Ravens, Jackson Far Apart On Extension?

John Harbaugh said the Ravens will explore an extension with Lamar Jackson either this year or next. It looks like the sides are already talking.

The Ravens and their MVP quarterback have begun discussing a new deal, but Ben Volin of the Boston Globe notes the sides are far apart at this juncture. Jackson, who became extension-eligible in January, is due just a $1.77MM base salary in 2021. The Ravens will surely pick up his fifth-year option by May, locking him down through 2022.

Since taking the reins of Baltimore’s offense midway through his rookie season, Jackson has played the centerpiece role in the team’s ascent in that time. The Ravens missed the playoffs from 2015-17, and while they have assembled high-end defenses during Jackson’s years, his historically elite rushing talents and improvement as a passer have re-established the team as an AFC power. Some factors could work against a Jackson deal being done soon, though.

While it would make sense for Jackson to secure an extension ahead of making that low-end base salary this season, a few recent quarterback re-ups have gone quite poorly. Carson Wentz and Jared Goff both regressed after signing big-ticket extensions ahead of their fourth seasons. They are now on other teams, with the trades forcing the Eagles and Rams to eat record-setting dead-money sums. A clear Jackson peer, Deshaun Watson has requested a trade less than six months after signing a $39MM-per-year Texans extension. That development figures to at least give teams pause. On the other end of this, the Cowboys’ near-two-year run of negotiations with Dak Prescott has driven up the QB’s price immensely.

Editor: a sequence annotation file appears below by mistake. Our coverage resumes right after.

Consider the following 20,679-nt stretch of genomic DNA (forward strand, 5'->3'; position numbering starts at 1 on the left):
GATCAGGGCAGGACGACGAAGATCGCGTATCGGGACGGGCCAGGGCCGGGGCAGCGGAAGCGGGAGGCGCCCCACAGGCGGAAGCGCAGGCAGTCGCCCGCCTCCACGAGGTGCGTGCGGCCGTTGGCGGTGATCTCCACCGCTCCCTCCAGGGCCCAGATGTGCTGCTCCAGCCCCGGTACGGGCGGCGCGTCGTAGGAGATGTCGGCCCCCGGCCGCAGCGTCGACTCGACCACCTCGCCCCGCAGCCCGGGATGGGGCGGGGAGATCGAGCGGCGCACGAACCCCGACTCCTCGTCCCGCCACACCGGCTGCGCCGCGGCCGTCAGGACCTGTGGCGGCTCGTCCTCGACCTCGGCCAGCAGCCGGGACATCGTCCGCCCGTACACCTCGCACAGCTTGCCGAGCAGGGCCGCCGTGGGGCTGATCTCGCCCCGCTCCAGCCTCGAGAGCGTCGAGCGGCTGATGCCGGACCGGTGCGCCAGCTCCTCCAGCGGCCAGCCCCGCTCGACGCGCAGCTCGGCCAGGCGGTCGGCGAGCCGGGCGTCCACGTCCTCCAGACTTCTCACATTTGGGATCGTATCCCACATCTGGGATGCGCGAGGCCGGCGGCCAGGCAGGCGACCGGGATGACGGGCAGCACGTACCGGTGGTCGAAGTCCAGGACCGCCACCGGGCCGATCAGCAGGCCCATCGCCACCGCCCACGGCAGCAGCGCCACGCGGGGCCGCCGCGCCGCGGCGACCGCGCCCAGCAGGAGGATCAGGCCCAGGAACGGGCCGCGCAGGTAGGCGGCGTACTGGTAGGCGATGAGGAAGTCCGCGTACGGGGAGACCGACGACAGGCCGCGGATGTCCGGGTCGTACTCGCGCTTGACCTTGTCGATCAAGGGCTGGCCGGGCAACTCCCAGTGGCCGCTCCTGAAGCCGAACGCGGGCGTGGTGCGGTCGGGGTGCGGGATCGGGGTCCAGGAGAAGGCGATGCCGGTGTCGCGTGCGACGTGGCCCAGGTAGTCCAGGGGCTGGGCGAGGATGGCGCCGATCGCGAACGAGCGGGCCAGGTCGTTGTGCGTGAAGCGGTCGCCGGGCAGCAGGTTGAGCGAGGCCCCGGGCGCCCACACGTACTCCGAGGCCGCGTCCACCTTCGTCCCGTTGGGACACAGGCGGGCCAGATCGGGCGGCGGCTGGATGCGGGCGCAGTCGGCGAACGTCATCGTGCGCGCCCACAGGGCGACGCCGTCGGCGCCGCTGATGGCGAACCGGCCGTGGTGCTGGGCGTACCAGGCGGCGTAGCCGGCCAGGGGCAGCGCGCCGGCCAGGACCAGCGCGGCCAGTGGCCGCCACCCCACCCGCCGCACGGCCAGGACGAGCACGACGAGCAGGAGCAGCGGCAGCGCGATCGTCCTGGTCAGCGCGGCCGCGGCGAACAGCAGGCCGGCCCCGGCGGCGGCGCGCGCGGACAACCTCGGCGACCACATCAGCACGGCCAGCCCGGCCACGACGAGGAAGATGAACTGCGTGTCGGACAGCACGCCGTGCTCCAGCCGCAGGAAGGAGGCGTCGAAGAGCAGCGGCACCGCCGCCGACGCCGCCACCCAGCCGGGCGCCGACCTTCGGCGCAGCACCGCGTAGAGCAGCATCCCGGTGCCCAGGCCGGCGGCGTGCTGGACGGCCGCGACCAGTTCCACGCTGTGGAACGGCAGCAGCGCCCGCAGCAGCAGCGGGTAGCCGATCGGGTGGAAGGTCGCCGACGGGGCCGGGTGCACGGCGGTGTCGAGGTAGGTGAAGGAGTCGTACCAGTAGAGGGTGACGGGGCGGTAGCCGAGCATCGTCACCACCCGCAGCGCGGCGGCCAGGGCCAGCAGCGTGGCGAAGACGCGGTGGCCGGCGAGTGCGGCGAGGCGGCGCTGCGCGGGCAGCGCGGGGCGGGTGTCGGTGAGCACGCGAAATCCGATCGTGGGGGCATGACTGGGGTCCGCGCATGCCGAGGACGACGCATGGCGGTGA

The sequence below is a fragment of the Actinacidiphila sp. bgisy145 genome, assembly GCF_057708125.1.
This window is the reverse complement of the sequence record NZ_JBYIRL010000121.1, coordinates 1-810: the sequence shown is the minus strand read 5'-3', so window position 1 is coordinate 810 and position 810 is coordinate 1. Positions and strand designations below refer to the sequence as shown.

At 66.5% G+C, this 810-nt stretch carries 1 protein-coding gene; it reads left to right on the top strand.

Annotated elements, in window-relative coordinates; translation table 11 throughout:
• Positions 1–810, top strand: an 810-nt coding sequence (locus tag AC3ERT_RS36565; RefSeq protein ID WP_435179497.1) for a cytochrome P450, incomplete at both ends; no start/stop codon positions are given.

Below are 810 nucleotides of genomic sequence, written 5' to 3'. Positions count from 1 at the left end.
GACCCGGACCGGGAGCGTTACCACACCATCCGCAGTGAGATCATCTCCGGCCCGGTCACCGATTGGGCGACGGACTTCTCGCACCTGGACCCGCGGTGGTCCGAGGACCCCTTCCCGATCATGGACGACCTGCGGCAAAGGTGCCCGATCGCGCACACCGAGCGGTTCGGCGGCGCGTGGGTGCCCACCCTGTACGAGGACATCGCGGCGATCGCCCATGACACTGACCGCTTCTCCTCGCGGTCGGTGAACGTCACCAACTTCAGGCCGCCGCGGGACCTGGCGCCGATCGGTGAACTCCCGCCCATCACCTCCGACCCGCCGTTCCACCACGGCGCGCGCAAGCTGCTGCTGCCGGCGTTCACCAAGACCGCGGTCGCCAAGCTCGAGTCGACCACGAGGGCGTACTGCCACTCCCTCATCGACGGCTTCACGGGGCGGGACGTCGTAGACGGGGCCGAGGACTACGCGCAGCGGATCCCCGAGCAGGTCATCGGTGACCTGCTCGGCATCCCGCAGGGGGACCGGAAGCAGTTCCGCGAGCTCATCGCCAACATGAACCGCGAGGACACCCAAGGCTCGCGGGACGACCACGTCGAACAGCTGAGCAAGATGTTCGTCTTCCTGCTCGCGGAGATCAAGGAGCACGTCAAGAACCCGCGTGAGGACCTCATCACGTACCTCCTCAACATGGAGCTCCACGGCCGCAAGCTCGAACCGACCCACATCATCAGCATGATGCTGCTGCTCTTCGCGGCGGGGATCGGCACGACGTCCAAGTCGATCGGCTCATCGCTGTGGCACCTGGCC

Watson’s deal would make sense as a floor for Jackson, even though the former has shown far more as a passer to this point. The imminent salary cap reduction has long been expected to be a one-year blip, and the anticipated run of TV deals should do plenty to boost the 2022-and-beyond caps. Jackson and Josh Allen stand to benefit. And the Bills’ talks with their quarterback, expected this year, will pertain to Jackson. Allen has not offered as much consistency as Jackson, though the Buffalo passer rocketed onto his 2018 draft classmate’s level with a dominant 2020 season. Both QBs entering their fourth seasons will tie together their respective negotiations.

The Ravens have already extended two other cornerstone players — Ronnie Stanley and Marlon Humphrey — but they have a key issue at edge rusher to navigate soon. Matt Judon and Yannick Ngakoue are free agents; so are two key backups. Baltimore also has an extra year to negotiate with Jackson; the team does not have that luxury with Mark Andrews, a third-round pick entering a contract year. Jackson, though, represents this puzzle’s biggest piece. His talks with the Ravens will be a key NFL matter in the coming weeks/months.

Photo courtesy of USA Today Sports Images.

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20 comments on “Ravens, Jackson Far Apart On Extension?

  1. vtncsc

    Lamar is not on Watsons level for a long term deal. I can’t see the Ravens doing that.

  2. Jcool90

    What has Watson done? What Lamar done? We need need a QB and that’s our answer, but if he thinks should be better or 200mm. Get em outta here. Jk

  3. Tatsumaki

    Lamar sucks, glorified just like mike vick. Unwarranted ravens should trade him for Watson a real talent worthy of a large contract

    • dan55

      Yeah, Lamar is totally overrated!! It’s not like he has won an MVP award or anything. Smh.

      However I would definitely trade him for Watson.

    • mcmillankmm

      I don’t know that Vick ever had a season like Lamar’s but regardless seeing all the QB activity that’s taken place over the last month and what will still happen I would be hesitant to give Lamar a $35-38M AAV deal

      • Ak185

        Ehhh I’d argue that Vick was actually a better passer, but the similarity between the two warrants some comparison. Michael Vick today is much more mature than his days in Atlanta, so in comparison to that Michael Vick Jackson does have the advantage of being more cognizant of his need to improve and the obvious advantage of being less of a risk to be involved in illegal activities.